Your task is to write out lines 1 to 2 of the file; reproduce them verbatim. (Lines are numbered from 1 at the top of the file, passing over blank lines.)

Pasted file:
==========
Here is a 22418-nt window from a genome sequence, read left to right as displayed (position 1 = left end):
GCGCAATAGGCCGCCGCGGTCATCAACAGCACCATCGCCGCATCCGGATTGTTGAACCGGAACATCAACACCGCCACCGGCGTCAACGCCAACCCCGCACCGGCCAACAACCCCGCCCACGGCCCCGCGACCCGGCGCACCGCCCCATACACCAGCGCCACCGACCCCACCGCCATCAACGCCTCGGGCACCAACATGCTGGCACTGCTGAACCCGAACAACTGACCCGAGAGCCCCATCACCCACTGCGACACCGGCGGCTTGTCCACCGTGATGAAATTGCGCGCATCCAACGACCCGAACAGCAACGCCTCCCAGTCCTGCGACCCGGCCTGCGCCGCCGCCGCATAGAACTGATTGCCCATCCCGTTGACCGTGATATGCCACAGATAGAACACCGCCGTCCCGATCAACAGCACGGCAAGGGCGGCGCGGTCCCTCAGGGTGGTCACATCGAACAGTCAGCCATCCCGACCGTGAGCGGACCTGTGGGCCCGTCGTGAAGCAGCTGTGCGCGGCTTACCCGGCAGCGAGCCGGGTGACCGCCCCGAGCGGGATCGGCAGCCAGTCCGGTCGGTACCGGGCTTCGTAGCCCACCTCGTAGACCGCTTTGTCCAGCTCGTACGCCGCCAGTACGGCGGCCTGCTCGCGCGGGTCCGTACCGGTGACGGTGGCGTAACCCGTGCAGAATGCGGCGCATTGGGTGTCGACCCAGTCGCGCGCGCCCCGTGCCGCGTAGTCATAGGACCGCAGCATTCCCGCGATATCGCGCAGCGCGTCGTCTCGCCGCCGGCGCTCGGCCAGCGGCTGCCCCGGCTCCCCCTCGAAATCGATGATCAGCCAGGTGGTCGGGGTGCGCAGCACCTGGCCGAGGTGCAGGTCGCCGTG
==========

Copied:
Here is a 22418-nt window from a genome sequence, read left to right as displayed (position 1 = left end):
GCGCAATAGGCCGCCGCGGTCATCAACAGCACCATCGCCGCATCCGGATTGTTGAACCGGAACATCAACACCGCCACCGGCGTCAACGCCAACCCCGCACCGGCCAACAACCCCGCCCACGGCCCCGCGACCCGGCGCACCGCCCCATACACCAGCGCCACCGACCCCACCGCCATCAACGCCTCGGGCACCAACATGCTGGCACTGCTGAACCCGAACAACTGACCCGAGAGCCCCATCACCCACTGCGACACCGGCGGCTTGTCCACCGTGATGAAATTGCGCGCATCCAACGACCCGAACAGCAACGCCTCCCAGTCCTGCGACCCGGCCTGCGCCGCCGCCGCATAGAACTGATTGCCCATCCCGTTGACCGTGATATGCCACAGATAGAACACCGCCGTCCCGATCAACAGCACGGCAAGGGCGGCGCGGTCCCTCAGGGTGGTCACATCGAACAGTCAGCCATCCCGACCGTGAGCGGACCTGTGGGCCCGTCGTGAAGCAGCTGTGCGCGGCTTACCCGGCAGCGAGCCGGGTGACCGCCCCGAGCGGGATCGGCAGCCAGTCCGGTCGGTACCGGGCTTCGTAGCCCACCTCGTAGACCGCTTTGTCCAGCTCGTACGCCGCCAGTACGGCGGCCTGCTCGCGCGGGTCCGTACCGGTGACGGTGGCGTAACCCGTGCAGAATGCGGCGCATTGGGTGTCGACCCAGTCGCGCGCGCCCCGTGCCGCGTAGTCATAGGACCGCAGCATTCCCGCGATATCGCGCAGCGCGTCGTCTCGCCGCCGGCGCTCGGCCAGCGGCTGCCCCGGCTCCCCCTCGAAATCGATGATCAGCCAGGTGGTCGGGGTGCGCAGCACCTGGCCGAGGTGCAGGTCGCCGTG